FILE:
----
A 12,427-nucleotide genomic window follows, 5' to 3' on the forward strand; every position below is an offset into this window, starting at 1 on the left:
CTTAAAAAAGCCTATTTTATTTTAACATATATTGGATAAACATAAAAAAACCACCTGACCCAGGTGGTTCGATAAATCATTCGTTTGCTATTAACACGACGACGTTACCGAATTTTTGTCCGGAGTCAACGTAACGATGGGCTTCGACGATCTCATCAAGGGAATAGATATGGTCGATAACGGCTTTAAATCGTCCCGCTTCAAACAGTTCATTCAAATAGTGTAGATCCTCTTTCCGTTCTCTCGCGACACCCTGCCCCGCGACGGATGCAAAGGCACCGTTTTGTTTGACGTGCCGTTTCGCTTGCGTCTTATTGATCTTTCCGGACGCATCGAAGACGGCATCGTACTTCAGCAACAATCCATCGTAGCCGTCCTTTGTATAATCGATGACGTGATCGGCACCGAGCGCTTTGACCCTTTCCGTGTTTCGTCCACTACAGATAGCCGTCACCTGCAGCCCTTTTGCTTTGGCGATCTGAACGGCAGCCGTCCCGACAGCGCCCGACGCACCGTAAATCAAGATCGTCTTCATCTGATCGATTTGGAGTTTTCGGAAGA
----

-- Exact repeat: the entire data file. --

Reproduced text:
A 12,427-nucleotide genomic window follows, 5' to 3' on the forward strand; every position below is an offset into this window, starting at 1 on the left:
CTTAAAAAAGCCTATTTTATTTTAACATATATTGGATAAACATAAAAAAACCACCTGACCCAGGTGGTTCGATAAATCATTCGTTTGCTATTAACACGACGACGTTACCGAATTTTTGTCCGGAGTCAACGTAACGATGGGCTTCGACGATCTCATCAAGGGAATAGATATGGTCGATAACGGCTTTAAATCGTCCCGCTTCAAACAGTTCATTCAAATAGTGTAGATCCTCTTTCCGTTCTCTCGCGACACCCTGCCCCGCGACGGATGCAAAGGCACCGTTTTGTTTGACGTGCCGTTTCGCTTGCGTCTTATTGATCTTTCCGGACGCATCGAAGACGGCATCGTACTTCAGCAACAATCCATCGTAGCCGTCCTTTGTATAATCGATGACGTGATCGGCACCGAGCGCTTTGACCCTTTCCGTGTTTCGTCCACTACAGATAGCCGTCACCTGCAGCCCTTTTGCTTTGGCGATCTGAACGGCAGCCGTCCCGACAGCGCCCGACGCACCGTAAATCAAGATCGTCTTCATCTGATCGATTTGGAGTTTTCGGAAGA